Rewiring "Agile" Identity: Overcoming Tribal Fragility in the Agile Community

The Manifesto for Agile Software Development was written by a group of people who came together to think together and record their thinking in a document to share with the world. There is no doubt that the Agile Manifesto has had a profound impact on the way many people think about work and life. It has shaped the world of work in countless ways.

As people come to identify themselves both individually and collectively by the doctrines of a manifesto, elevating it to the status of immutable sacred text is both tempting and comforting. Indeed, there are many examples of how highly-cohesive, cultish and fragile social groups vociferously defend the immutability of their founding ideas, manifestos and mission statements. The upholding of the transcendent status of their charismatic tribal leaders who provide rallying cries from the pulpit is vigorously pursued.

Unsustainable as a movement, within one to two generations disintegrative patterns begin to emerge. Out of a desire to protect its aims and interests, the community becomes inward looking and insular. Insularity creates unnatural stressors that degrade integrity. Jockeying, antipathy, animosity and infighting among tribal leaders (especially if the movement is closely tied to their individual material gain) gradually escalate to the point of schism, fragmentation and multiplication of competing variations of ideology. Estrangement and apathy retard progress and stagnate intellectual activity. Some of the most influential, wide-spread and world-shaping movements have succumbed to this kind of collapse.

We need not regard such susceptibility to inward collapse--such fragility--as an abomination, something to mock or scorn--something that only happens to other movements, other people with different beliefs and superstitions from our own. Identity is such a powerful human need that human beings will go to any length to preserve it, even to the point of self-ruin. It is social. It seeks belonging.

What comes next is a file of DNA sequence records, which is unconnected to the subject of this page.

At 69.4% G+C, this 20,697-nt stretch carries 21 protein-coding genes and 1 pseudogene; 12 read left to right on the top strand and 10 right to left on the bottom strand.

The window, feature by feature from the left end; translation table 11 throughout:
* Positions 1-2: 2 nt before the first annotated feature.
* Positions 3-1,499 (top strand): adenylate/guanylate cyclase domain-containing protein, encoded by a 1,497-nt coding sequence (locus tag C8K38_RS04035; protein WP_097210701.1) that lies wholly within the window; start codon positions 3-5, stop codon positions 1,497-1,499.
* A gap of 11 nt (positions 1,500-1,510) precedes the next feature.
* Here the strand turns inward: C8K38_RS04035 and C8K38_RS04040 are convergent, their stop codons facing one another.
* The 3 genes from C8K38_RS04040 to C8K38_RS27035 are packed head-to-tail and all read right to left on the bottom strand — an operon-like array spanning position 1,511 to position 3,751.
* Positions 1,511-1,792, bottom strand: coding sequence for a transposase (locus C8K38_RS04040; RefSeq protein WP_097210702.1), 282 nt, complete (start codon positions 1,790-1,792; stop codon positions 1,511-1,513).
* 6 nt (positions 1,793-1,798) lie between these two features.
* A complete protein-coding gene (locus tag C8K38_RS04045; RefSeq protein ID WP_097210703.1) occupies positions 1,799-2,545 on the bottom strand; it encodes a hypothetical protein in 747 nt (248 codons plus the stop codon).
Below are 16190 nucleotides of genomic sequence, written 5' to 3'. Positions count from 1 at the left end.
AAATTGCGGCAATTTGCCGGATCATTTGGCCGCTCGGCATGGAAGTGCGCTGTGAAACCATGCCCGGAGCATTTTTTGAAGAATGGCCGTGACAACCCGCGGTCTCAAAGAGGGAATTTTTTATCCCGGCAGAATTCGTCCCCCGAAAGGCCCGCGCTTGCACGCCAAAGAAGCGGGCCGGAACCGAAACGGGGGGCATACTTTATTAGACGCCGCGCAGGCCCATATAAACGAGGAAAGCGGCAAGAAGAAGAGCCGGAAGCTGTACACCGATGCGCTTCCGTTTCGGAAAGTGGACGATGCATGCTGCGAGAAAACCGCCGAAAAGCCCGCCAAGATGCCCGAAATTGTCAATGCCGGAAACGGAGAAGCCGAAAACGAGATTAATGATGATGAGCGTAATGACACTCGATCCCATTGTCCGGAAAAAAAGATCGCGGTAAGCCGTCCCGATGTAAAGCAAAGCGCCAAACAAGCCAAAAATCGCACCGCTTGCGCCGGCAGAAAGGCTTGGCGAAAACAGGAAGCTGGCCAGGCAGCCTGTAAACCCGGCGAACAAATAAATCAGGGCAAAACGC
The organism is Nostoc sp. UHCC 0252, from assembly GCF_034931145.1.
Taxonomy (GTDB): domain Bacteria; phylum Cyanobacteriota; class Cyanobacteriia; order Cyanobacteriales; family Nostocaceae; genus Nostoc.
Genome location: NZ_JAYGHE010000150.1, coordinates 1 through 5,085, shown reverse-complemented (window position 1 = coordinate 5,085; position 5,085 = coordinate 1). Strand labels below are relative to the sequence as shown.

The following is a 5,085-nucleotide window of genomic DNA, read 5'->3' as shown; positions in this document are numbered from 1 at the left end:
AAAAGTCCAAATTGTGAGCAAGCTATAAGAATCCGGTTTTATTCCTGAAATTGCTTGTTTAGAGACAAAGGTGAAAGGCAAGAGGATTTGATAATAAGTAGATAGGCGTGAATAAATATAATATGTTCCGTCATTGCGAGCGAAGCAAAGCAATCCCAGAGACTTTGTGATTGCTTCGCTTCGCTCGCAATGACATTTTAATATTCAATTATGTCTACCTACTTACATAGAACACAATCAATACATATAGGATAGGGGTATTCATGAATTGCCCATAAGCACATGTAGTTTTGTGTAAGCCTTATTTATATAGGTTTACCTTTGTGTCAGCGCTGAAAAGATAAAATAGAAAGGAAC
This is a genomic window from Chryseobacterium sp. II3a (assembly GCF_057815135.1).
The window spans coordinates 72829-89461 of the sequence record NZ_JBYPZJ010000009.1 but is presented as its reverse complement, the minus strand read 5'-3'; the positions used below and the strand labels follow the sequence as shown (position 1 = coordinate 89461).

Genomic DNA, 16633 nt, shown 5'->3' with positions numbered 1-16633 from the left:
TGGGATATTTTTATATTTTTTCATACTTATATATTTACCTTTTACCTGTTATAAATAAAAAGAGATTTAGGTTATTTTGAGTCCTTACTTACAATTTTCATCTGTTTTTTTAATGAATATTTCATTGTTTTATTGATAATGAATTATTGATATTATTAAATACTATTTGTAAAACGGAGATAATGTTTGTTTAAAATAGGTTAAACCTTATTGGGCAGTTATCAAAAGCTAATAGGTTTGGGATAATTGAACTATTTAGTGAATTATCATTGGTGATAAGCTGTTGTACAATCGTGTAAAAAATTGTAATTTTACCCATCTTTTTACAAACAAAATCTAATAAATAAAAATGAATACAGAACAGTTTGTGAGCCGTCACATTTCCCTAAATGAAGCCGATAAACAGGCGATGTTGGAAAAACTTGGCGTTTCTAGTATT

Social cohesion galvanizes the identity of the individual. Much of this occurs at the level of the sub-conscious. In its noblest forms of expression, it has lead to the highest achievements of humanity. However, identity can be blind, and in most cases has its blind spots. It can lead us down a dark and perilous path. For identity to remain grounded in reality and illumined by truth, the thinking behind identity needs to be explored and understood more deeply.

In this 90-minute session, participants will have the opportunity to think together--as the authors of the Manifesto did--in a safe and collaborative environment. Content gleaned from contributors to the discourse such as Senge, Schon, Kahneman, Bohm, Deming, Immelman and Taleb will help to guide and anchor the conversation.

The goal of the seminar is not to rewrite the Agile Manifesto. Rather, it is an opportunity to better understand, together, what it means to be "Agile", an "Agilist", to potentially discover some new thoughts and ways of thinking about agility and to offer a humble contribution to the broader discourse for the betterment of all and towards the greater resilience of the community as a whole.

 
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Outline/structure of the Session

  • Open Dialogue
    • Why are you here?
    • What are you thinking about?
    • What are you working on?
    • What problems are you trying to solve?
    • What do you want to talk about?
  • Introduction of Content (specific content selected based on where the Open Dialogue takes us)
    • Senge
    • Schon
    • Kahneman
    • Bohm
    • Deming
    • Immelman
    • Taleb
  • How does this content inform our thinking?
  • What insights does the content provide in light of our own experience and context?
  • How can we help others to think about these ideas?
  • Who can we bring into a discourse around these ideas?
  • What actions can we undertake in order to test the validity of these ideas in our own context?
  • What will be different when we leave this seminar?

Learning Outcome

  • Thinking deeply in a group about profound and important concepts and questions;
  • Double-loop learning: examining beliefs, preconceived notions and assumptions about reality and adapting them towards clearer, more rational and more realistic thought (i.e. "letting go");
  • Struggling together and supporting one another through the necessary discomfort of the process;
  • Learning to engage and trust in a profound learning process.

Target Audience

People who want to think with other people.

Prerequisite

Try to set aside preconceived notions and prejudices.

schedule Submitted 1 week ago

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